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Catching bass in a post-front funk

Oklahoma’s Dale Hightower relies on the age-old strategy of fishing tight to cover when bass are sluggish after a cold front. Photo by Andy Crawford

Ever have one of those days where you’re just not feelin’ in it? Pre-coffee fog, first day back from vacation, maybe a late night slow rolled into “I’m too old for this…” You know the feeling: chin down, eyelids drooping, deadpan stare intended to discourage conversation and a general lethargy that says, “I see doughnuts in the break room, but unless one drops off the table and rolls into my office, I’ll pass.”a

Well, we’ve just described a largemouth bass during post-frontal conditions. Sub in crawfish, shad or bluegill for doughnuts and that’s about the size of it.

Why the gloom? Opinions vary, but the main motivators are temperature declines and superbright sunlight. Blame the latter on extreme atmospheric clarity and high pressure found on a front’s backside. Built with no eyelids, bass flee those glaring “bluebird” skies by tucking close to cover. As Bassmaster Elite Series angler Dale Hightower notes, that could mean hugging a big rock or getting up close and personal with a laydown in a deeper reservoir, while in a weedy Southern lake, burying as deep into or under vegetation as possible is the fish’s Tylenol. “Typically, the bite gets tougher because the strike zone shrinks,” Hightower said. “They’re not going to chase much, so topwaters and your faster-moving baits typically aren’t going to be as effective.” Comparatively, Elite Series pro Randy Pierson of Oakdale, Calif., says most Golden State fisheries see far fewer cold-front impacts than what he encountered during his first year of fishing eastern U.S. waters. With the exception of the shallower Clear Lake and California Delta, largemouth on Pacific Time generally handle the changes more gracefully than their East Coast counterparts.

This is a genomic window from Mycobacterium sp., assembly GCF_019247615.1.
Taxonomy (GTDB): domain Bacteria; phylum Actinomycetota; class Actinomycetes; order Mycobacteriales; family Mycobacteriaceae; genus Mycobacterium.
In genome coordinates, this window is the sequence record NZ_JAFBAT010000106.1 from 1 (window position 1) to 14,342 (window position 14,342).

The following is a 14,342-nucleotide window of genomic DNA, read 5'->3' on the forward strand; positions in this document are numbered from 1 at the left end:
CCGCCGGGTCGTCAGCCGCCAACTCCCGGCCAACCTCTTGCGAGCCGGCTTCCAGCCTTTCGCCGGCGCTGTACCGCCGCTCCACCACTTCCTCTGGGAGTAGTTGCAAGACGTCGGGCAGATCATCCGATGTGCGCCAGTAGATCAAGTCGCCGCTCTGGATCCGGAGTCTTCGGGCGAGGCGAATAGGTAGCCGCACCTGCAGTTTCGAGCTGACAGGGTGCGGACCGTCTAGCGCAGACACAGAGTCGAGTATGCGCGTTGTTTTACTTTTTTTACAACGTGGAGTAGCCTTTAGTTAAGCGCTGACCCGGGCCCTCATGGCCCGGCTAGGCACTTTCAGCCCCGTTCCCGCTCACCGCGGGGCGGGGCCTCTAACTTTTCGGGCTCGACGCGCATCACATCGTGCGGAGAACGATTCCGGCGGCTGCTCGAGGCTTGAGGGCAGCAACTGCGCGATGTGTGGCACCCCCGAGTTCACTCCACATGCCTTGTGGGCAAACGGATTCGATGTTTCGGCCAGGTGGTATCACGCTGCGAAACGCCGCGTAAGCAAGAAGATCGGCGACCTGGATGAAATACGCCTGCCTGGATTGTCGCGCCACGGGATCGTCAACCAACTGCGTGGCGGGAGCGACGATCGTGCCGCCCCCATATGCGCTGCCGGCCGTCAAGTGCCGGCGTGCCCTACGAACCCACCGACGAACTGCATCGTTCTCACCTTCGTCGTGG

“I think it’s the deeper water California has to fish,” Pierson said. “We can go out in cold-front conditions and not really worry about it; you just tend to slow down a little bit. But back east, it seemed that the fish disappeared when the cold fronts hit.”

Notably, Florida-strain bass have been stocked in many of California’s Mother Lode lakes (referencing the historic Sierra Nevada discovery of the 1850s gold rush). But Pierson finds that even these genetically delicate creatures don’t seem to wig out nearly as bad where greater depths afford more stability.

Arizona stick Cliff Pirch agrees. “A Florida-strain bass in a Western reservoir is a more catchable fish than a Florida bass in the St. Johns River or Lake Okeechobee. These fish live so shallow, the water temperature fluctuates much more dramatically than a deep reservoir would. Really shallow water might drop 14 degrees overnight, whereas a reservoir might drop 4 to 6 degrees.”

Not to worry, though; a weather-irritated largemouth — Northern or Florida — is still a creature largely guided by its stomach. That means there are ways of coping with the pouty face, dealing with the bad hair day and convincing a fish to take a break from the self-pity trip long enough to open its mouth.